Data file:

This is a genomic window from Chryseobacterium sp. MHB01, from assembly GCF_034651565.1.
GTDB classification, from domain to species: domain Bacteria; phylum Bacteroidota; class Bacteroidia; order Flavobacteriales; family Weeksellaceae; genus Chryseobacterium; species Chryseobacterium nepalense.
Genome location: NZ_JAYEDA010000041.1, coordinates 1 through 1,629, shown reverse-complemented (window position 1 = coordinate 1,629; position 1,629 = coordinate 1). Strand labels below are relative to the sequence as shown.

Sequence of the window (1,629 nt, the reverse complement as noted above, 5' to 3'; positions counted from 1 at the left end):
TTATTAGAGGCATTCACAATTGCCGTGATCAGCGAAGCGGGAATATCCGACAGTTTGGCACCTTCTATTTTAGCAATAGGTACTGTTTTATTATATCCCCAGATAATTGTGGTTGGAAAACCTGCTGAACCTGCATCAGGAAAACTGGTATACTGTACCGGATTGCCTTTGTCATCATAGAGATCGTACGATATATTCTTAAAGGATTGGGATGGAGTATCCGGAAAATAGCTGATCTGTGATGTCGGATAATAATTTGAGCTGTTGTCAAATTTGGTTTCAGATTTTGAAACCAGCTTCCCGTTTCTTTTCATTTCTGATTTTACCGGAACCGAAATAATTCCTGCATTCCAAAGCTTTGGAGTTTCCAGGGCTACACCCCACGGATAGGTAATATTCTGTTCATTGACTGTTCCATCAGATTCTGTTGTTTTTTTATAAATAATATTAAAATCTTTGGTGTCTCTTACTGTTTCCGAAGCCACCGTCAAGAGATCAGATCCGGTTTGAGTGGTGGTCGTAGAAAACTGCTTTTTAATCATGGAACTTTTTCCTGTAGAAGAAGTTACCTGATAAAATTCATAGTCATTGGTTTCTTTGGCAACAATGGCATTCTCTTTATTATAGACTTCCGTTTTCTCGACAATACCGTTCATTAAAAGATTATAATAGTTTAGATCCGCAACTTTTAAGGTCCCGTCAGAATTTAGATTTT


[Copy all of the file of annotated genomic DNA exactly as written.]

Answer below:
This is a genomic window from Chryseobacterium sp. MHB01, from assembly GCF_034651565.1.
GTDB classification, from domain to species: domain Bacteria; phylum Bacteroidota; class Bacteroidia; order Flavobacteriales; family Weeksellaceae; genus Chryseobacterium; species Chryseobacterium nepalense.
Genome location: NZ_JAYEDA010000041.1, coordinates 1 through 1,629, shown reverse-complemented (window position 1 = coordinate 1,629; position 1,629 = coordinate 1). Strand labels below are relative to the sequence as shown.

Sequence of the window (1,629 nt, the reverse complement as noted above, 5' to 3'; positions counted from 1 at the left end):
TTATTAGAGGCATTCACAATTGCCGTGATCAGCGAAGCGGGAATATCCGACAGTTTGGCACCTTCTATTTTAGCAATAGGTACTGTTTTATTATATCCCCAGATAATTGTGGTTGGAAAACCTGCTGAACCTGCATCAGGAAAACTGGTATACTGTACCGGATTGCCTTTGTCATCATAGAGATCGTACGATATATTCTTAAAGGATTGGGATGGAGTATCCGGAAAATAGCTGATCTGTGATGTCGGATAATAATTTGAGCTGTTGTCAAATTTGGTTTCAGATTTTGAAACCAGCTTCCCGTTTCTTTTCATTTCTGATTTTACCGGAACCGAAATAATTCCTGCATTCCAAAGCTTTGGAGTTTCCAGGGCTACACCCCACGGATAGGTAATATTCTGTTCATTGACTGTTCCATCAGATTCTGTTGTTTTTTTATAAATAATATTAAAATCTTTGGTGTCTCTTACTGTTTCCGAAGCCACCGTCAAGAGATCAGATCCGGTTTGAGTGGTGGTCGTAGAAAACTGCTTTTTAATCATGGAACTTTTTCCTGTAGAAGAAGTTACCTGATAAAATTCATAGTCATTGGTTTCTTTGGCAACAATGGCATTCTCTTTATTATAGACTTCCGTTTTCTCGACAATACCGTTCATTAAAAGATTATAATAGTTTAGATCCGCAACTTTTAAGGTCCCGTCAGAATTTAGATTTT